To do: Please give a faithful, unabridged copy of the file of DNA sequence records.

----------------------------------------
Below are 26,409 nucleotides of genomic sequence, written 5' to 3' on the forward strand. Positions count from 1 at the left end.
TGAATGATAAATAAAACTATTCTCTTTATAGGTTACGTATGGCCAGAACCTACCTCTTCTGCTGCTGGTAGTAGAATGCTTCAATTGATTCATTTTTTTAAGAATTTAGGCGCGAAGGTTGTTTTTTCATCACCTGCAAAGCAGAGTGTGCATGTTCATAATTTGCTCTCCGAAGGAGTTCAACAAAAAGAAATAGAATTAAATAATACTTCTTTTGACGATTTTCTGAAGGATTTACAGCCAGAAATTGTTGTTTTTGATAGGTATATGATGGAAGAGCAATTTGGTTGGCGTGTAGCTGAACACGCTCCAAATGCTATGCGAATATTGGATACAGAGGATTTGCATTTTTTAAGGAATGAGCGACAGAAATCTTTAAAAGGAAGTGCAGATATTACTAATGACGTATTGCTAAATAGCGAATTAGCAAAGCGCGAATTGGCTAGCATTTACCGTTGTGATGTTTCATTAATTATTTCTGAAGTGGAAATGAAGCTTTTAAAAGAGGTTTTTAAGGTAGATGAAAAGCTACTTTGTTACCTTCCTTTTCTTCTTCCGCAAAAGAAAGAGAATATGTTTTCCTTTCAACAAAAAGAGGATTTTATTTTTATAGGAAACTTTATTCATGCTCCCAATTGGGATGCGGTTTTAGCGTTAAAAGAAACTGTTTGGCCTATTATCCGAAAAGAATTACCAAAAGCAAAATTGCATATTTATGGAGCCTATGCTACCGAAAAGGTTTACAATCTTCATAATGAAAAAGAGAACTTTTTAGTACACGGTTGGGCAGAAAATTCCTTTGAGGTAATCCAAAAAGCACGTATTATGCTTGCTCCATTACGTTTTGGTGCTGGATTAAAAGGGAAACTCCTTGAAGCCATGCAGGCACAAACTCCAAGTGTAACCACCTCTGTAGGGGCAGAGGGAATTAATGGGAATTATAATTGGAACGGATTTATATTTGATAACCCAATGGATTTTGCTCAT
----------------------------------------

Below are 26,409 nucleotides of genomic sequence, written 5' to 3' on the forward strand. Positions count from 1 at the left end.
TGAATGATAAATAAAACTATTCTCTTTATAGGTTACGTATGGCCAGAACCTACCTCTTCTGCTGCTGGTAGTAGAATGCTTCAATTGATTCATTTTTTTAAGAATTTAGGCGCGAAGGTTGTTTTTTCATCACCTGCAAAGCAGAGTGTGCATGTTCATAATTTGCTCTCCGAAGGAGTTCAACAAAAAGAAATAGAATTAAATAATACTTCTTTTGACGATTTTCTGAAGGATTTACAGCCAGAAATTGTTGTTTTTGATAGGTATATGATGGAAGAGCAATTTGGTTGGCGTGTAGCTGAACACGCTCCAAATGCTATGCGAATATTGGATACAGAGGATTTGCATTTTTTAAGGAATGAGCGACAGAAATCTTTAAAAGGAAGTGCAGATATTACTAATGACGTATTGCTAAATAGCGAATTAGCAAAGCGCGAATTGGCTAGCATTTACCGTTGTGATGTTTCATTAATTATTTCTGAAGTGGAAATGAAGCTTTTAAAAGAGGTTTTTAAGGTAGATGAAAAGCTACTTTGTTACCTTCCTTTTCTTCTTCCGCAAAAGAAAGAGAATATGTTTTCCTTTCAACAAAAAGAGGATTTTATTTTTATAGGAAACTTTATTCATGCTCCCAATTGGGATGCGGTTTTAGCGTTAAAAGAAACTGTTTGGCCTATTATCCGAAAAGAATTACCAAAAGCAAAATTGCATATTTATGGAGCCTATGCTACCGAAAAGGTTTACAATCTTCATAATGAAAAAGAGAACTTTTTAGTACACGGTTGGGCAGAAAATTCCTTTGAGGTAATCCAAAAAGCACGTATTATGCTTGCTCCATTACGTTTTGGTGCTGGATTAAAAGGGAAACTCCTTGAAGCCATGCAGGCACAAACTCCAAGTGTAACCACCTCTGTAGGGGCAGAGGGAATTAATGGGAATTATAATTGGAACGGATTTATATTTGATAACCCAATGGATTTTGCTCAT